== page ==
The Central Calif. drive-in that inspired McDonald’s dessert

It’s just after 1 p.m. on the longest day of the year. The San Joaquin Valley heat hasn’t yet turned all the way up, and it looks like a thunderstorm is brewing over the eastern foothills, cumulonimbus clouds heaping upon themselves like meringue. 

Against this heat, Andre’s Drive-In beckons like an oasis. It’s a concrete and steel mid-century space ship that looks like it fell from the sky 65 years ago, smack dab in the middle of Bakersfield. As I wait for my food, I look at the giant curbside arrow — reminiscent of In-n-Out’s famed logo, which came out around the same time — pointing the way from the street as I wait for my food. 

Beyond the menu, the first thing you should know about Andre’s is that it should have been one of the original McDonald’s franchises, the first in the Central Valley. (As a reminder, it lives in the shadow of one today, right across the street.) 

After Andre’s turned down McDonald’s, it became a fast food innovator, responsible for some of our favorite eats.  

Immigrants to fast food pioneers

The story begins with Cyrille Andre, who emigrated from France to Bakersfield in the late 1800s to herd sheep. He went back to his home country for a spell, and married a woman named Marie. The pair then returned to Bakersfield to start their life together in 1910. They had six children and ran several businesses that were agriculture- and dairy-related. 

Many generations of Bakersfield (and California) residents have been greeted by the same Andre’s sign, which signals they’re about to partake in a meal from the birthplace of many fast food favorites. 

Photo By Andrew Pridgen

By 1946, three of Andre’s children, John, Joe and Mary, started Andre’s Dairy Bar inside a grocery store on Chester Avenue, the city’s arterial road just blocks from where Andre’s stands today. 

A few years later, Los Angeles relatives introduced the Andre family to brothers Mac and Dick McDonald. The brothers had converted their roadside McDonald’s Bar-B-Que stand in San Bernardino in 1948 into what we know today as ground zero for fast food — complete with drive-through service, plastic menu boards and sliding windows. 

As the McDonalds were getting their footing, the Andre siblings were growing and modernizing their business. They opened a fast food stand in the early 1950s, Quickie’s Snack Bar near the campuses of Kern Union High School (now Bakersfield High School) and Bakersfield College. In 1955, the first Andre’s Drive-In threw open its order window on Niles Street, the main drag that connects downtown to the east side of Bakersfield. The second, and now only, location opened on Brundage Lane off Chester Avenue in the summer of 1957.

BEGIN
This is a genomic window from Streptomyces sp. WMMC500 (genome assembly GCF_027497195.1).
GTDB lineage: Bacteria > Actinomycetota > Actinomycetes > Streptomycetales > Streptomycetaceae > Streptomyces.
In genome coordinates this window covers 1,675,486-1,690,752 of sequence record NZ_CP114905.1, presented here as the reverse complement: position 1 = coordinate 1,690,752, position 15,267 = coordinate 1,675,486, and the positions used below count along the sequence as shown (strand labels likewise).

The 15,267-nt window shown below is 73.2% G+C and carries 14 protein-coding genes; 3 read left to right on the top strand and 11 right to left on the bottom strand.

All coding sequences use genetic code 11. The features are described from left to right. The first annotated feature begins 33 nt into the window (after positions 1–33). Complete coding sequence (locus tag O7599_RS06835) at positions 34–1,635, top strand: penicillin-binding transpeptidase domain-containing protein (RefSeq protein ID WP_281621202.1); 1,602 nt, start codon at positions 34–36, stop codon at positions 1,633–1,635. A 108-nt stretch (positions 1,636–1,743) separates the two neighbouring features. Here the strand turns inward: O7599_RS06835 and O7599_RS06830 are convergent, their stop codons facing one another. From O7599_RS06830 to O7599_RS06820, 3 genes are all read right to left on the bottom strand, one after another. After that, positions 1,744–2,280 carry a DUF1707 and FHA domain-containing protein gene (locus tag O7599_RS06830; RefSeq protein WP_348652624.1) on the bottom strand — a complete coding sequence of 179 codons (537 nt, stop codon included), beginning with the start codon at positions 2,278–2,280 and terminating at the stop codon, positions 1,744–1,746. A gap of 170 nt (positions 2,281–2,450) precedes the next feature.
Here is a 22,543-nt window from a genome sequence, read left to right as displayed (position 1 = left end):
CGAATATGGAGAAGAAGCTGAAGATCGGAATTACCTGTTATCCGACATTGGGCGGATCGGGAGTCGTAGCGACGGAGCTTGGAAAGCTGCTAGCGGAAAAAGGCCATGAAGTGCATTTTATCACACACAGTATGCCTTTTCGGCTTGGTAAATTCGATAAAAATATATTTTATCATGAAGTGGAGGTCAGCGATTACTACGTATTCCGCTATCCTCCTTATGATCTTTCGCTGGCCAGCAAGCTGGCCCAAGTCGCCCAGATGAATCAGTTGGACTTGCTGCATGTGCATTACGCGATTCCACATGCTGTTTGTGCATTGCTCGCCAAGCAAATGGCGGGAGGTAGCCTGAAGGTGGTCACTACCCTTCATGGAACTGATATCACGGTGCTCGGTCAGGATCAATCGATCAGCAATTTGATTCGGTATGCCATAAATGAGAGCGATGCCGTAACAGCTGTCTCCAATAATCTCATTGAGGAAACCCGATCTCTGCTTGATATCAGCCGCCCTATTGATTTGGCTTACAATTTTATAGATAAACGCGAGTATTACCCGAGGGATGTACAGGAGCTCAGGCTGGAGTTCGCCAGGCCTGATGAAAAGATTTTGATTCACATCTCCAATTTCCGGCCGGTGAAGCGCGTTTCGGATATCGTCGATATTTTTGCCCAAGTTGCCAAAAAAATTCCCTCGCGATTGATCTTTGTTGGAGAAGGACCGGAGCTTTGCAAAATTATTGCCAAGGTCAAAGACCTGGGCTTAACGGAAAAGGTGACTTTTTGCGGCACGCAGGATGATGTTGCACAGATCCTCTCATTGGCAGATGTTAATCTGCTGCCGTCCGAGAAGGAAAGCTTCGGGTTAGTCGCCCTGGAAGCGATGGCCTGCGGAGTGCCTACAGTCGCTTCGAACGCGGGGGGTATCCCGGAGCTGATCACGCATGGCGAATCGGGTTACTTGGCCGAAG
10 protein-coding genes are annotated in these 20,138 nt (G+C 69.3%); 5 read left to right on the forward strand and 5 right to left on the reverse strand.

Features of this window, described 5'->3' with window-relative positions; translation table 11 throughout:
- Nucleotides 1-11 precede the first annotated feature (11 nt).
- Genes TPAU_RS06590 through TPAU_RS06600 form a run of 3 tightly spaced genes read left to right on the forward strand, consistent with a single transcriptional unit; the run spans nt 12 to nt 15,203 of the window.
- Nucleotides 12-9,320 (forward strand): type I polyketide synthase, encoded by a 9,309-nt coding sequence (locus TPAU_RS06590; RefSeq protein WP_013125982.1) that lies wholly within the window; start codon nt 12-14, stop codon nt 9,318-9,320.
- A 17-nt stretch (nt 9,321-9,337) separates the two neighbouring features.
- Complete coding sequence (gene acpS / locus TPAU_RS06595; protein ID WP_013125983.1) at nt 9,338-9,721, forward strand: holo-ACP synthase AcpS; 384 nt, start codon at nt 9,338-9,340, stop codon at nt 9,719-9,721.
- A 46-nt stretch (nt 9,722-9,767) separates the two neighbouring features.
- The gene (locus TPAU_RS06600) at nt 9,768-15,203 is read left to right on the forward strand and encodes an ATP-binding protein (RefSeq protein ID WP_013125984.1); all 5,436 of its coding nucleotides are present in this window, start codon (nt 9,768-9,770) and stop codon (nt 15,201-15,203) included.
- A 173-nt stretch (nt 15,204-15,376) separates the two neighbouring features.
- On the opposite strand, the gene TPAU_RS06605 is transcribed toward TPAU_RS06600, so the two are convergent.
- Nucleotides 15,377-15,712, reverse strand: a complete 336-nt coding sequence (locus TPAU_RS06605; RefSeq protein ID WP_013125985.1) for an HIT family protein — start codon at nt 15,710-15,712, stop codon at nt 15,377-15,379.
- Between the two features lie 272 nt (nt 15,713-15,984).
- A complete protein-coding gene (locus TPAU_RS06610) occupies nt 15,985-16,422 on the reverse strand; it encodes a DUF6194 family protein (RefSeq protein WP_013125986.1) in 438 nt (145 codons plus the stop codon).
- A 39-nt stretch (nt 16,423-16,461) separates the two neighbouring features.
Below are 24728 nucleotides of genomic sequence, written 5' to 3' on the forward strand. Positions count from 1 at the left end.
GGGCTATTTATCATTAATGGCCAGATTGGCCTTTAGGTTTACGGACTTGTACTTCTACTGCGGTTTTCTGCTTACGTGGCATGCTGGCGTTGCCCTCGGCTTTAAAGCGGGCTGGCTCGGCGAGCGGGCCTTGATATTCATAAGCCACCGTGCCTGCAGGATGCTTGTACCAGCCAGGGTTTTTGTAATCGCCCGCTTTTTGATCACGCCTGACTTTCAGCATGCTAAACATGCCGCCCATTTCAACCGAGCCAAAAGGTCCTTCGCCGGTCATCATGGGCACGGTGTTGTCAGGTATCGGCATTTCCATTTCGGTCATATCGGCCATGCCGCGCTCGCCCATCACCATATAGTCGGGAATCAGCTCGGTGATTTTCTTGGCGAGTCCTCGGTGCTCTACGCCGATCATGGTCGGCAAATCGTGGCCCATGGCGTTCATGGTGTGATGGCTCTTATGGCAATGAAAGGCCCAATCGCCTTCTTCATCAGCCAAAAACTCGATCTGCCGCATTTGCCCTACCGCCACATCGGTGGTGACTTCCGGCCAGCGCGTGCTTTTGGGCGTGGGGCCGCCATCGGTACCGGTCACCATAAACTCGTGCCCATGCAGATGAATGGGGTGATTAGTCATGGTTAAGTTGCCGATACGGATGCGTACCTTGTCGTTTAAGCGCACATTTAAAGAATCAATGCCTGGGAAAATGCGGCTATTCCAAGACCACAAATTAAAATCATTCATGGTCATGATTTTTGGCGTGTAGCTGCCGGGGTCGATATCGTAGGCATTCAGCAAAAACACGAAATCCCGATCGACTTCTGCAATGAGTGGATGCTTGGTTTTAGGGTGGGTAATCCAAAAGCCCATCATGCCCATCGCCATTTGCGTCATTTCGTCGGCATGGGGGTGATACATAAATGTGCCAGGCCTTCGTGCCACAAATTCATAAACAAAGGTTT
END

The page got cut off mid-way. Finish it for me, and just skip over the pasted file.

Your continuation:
“The McDonalds offered the Bakersfield territory to the Andres, who declined,” said an article in the October 2013 issue of Bakersfield Life Magazine, “a decision the family never regretted.”

Enter the French burger

Through the decades, Andre’s has several menu items that are both nods to the founding family’s lineage and remain unique to the restaurant — along with other items that have made their way into the fast food zeitgeist. 

Sitting on the grill and ready to go, the famous French burger at Andre's Drive-In in Bakersfield is the 65-year-old fast food icon's flagship meal. 

Sitting on the grill and ready to go, the famous French burger at Andre’s Drive-In in Bakersfield is the 65-year-old fast food icon’s flagship meal. 

Photo By Andrew Pridgen

The restaurant’s signature meal — never replicated by big fast food, it’s unscalable — is the French burger. The item is singular, if only for its obscene portion size and indelible French(ish) twist on an American classic. Two hamburger patties covered in melted American cheese lay side by side (not on top of each other) beneath a bed of shredded lettuce, pickles and spread on a buttered French roll, grilled to an enviable crisp. 

Heat radiated off of mine as I removed the forklift-worthy prize from the bag. It was swaddled in yellow paper and wrapped up giant burrito-style in aluminum foil. I undid the wrappers slowly, as if waiting for a golden ticket to pop out. What I got was better. Maybe it was the perfect heat and melt and crispness and gooeyness that happened all at once. Maybe I was hungry from the time I’d spent on the road to get there. Or maybe the gathering storm clouds that signaled something more sinister on the near horizon made me want to relish this food escape that much more.